Barlow lenses, or Barlows, fit between your telescope's focuser and its eyepiece. Their job is to magnify the view, which has the effect of increasing your telescope's focal length and focal ratio.
Barlow lenses typically have their magnification factor listed in their name with a number followed by an X, with a range of 2x to as much as 5x magnification.
These magnifiers work with virtually any telescope and eyepiece with the same focuser tube diameter. In most cases you'll only notice an increase in magnification when you add a Barlow lens, with almost zero downsides or drawbacks. You'll only run into issues when you combine a high-power Barlows with a high magnification eyepiece, especially on smaller aperture telescopes.
Perhaps the most obvious advantage to adding a Barlows to your telescope kit is that it doubles the amount of eyepieces you have. For example, if you have 30mm, 20mm and 5mm eyepieces in your collection, adding a 2X Barlow lens will essentially add a 15mm, 10mm and 2.5mm eyepiece to your collection. This can help you better match your eyepiece to your subject, ensuring and ideal view.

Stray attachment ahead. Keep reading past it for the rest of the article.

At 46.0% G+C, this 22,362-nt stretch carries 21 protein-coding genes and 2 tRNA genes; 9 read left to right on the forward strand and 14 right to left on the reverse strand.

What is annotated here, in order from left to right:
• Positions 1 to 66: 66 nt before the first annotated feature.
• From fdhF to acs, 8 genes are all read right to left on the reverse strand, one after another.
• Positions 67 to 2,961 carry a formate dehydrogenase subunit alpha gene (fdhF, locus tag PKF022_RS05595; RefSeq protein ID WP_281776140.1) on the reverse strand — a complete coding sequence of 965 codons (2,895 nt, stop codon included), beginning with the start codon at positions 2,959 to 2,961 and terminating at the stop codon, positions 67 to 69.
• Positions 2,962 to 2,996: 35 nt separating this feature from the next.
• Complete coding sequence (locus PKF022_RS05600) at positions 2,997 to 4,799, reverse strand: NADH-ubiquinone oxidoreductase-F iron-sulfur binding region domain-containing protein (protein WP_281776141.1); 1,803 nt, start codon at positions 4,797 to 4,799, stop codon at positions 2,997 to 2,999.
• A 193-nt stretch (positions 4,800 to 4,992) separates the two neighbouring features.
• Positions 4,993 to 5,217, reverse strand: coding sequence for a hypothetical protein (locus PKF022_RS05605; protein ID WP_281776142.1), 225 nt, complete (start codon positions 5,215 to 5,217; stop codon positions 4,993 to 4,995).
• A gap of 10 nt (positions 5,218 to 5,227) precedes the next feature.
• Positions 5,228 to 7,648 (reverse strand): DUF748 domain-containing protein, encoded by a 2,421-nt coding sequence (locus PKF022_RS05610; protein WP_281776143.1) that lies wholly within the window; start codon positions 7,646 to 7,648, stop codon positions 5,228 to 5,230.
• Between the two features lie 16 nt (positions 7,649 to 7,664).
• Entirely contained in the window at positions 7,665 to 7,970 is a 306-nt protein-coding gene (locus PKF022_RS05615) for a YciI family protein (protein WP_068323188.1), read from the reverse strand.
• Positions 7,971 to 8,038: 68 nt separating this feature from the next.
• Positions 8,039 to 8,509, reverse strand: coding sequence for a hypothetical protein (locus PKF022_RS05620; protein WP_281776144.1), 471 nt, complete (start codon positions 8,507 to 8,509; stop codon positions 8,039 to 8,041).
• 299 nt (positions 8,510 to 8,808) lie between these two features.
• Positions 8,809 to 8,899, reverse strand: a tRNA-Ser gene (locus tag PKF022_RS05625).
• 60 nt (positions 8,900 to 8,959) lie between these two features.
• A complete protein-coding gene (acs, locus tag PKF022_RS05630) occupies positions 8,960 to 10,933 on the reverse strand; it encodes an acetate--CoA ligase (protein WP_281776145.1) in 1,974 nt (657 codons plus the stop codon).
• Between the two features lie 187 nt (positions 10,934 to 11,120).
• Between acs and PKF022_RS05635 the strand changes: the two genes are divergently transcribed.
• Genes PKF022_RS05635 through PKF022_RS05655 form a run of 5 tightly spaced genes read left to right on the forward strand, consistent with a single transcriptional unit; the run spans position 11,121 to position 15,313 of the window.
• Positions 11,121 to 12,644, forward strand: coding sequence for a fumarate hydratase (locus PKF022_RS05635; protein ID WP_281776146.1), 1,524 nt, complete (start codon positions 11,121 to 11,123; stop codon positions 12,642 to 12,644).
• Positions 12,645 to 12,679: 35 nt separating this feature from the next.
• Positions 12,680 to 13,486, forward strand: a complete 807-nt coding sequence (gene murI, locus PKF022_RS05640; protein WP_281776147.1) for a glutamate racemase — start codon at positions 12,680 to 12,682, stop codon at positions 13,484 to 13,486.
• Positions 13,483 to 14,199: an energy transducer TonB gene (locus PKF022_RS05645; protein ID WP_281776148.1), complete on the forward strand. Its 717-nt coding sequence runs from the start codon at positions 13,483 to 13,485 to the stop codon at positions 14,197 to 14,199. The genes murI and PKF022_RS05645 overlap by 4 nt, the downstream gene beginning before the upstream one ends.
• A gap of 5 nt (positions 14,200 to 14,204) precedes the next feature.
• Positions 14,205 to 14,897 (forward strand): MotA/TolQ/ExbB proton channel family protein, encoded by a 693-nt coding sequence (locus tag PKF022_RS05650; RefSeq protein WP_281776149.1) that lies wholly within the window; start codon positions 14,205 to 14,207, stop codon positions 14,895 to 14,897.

Eye relief is also affected with a Barlow lens, allowing you to hold your eye a bit further from the eye pieces. This can be especially helpful for those that wear glasses, so much so that adding a Barlow lens may allow a user to keep their glasses on when using the telescope.
A Barlows can also be helpful to astrophotographers in that it can both increase image magnification and back focus.
Disadvantages to a Barlow Lens
Obviously, this extra magnification comes at a cost, which is an increase in focal ratio. For those with a large aperture telescope, the increased focal ratio will be much less obvious.
If you have a smaller aperture reflector or refractor, and you pair it with a high magnification Barlow lens, you may notice that the image is not nearly as bright, since the lens is effectively increasing your focal ratio. When viewing bright objects, this may not be an issue for you, whereas dimmer deep sky objects may become more difficult to see with a Barlows.